Women who are overweight or have obesity have up to twice the risk of developing colorectal cancer (CRC) before age 50 as women who have what is considered a ‘normal’ BMI, according to new research led by Washington University School of Medicine in St Louis.
Researchers at Harvard Medical School and Brigham and Women's Hospital have discovered a gene mutation that slows the metabolism of sugar in the gut, giving people who have the mutation a distinct advantage over those who do not. Those with the mutation have a lower risk of diabetes, obesity, heart failure, and even death.
Forget about the high-tech military challenges from China and Russia, the Pentagon is facing a fast-growing national security threat that could be even trickier to tackle: America's obesity crisis.
Researchers from the US and Switzerland have reported the outcomes from a large study examining new ways to measure obesity. The study looked at both the metabolome and the genome, and their relationship to BMI, and who is at an elevated risk of developing obesity-related complications.
A simple instruction to change your thinking as mealtime approaches can help cut calories, according to new research. By encouraging study participants to concentrate on different types of information when planning their meal, the experimenters saw portion sizes shift. Adopting a health-focused mindset produced better outcomes than focusing on pleasure or the desire to fill up.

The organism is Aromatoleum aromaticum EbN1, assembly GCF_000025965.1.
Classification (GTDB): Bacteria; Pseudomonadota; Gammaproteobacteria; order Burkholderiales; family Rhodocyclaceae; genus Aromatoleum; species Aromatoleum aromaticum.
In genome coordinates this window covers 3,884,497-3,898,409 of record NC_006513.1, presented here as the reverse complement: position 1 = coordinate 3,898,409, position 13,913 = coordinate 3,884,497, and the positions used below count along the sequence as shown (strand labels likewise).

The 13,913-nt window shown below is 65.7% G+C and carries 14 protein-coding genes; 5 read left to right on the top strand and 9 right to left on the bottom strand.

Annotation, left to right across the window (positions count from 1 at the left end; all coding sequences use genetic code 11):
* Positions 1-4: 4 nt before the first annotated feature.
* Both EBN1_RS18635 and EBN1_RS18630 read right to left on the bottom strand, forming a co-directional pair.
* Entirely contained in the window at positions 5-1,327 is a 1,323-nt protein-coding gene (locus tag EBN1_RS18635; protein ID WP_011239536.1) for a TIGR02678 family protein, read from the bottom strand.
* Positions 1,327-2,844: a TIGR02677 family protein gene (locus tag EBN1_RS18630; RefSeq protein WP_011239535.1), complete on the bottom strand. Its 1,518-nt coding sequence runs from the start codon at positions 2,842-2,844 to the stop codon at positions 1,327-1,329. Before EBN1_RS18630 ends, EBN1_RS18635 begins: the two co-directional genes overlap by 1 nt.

Results of a study published in the British Journal of Surgery (BJS) suggest weight loss surgery – gastric bypass, gastric banding, or sleeve gastrectomy, for example – can affect cancer risk.
Data from over 5,000 adults over the age of 60 indicates that as waist:hip ratio increases, so does cognitive impairment. The findings have significant implications as the global prevalence of dementia is predicted to increase from 24.3 million in 2001 to 81.1 million by 2040.
In a new study, we, together with scientists from Hvidovre Hospital in Denmark, explored the factors behind successful weight loss maintenance.
Obesity increases a person's risk for severe complications from influenza, including hospitalization and even death. It may also play a role in how flu spreads, according to a new study. The findings suggest that obese adults infected with flu shed the virus for a longer time than adults who are not obese, potentially increasing the opportunity for the infection to spread to others.
For many young children who are obese, the future might not be as grim as previously thought, a University of Michigan study suggests.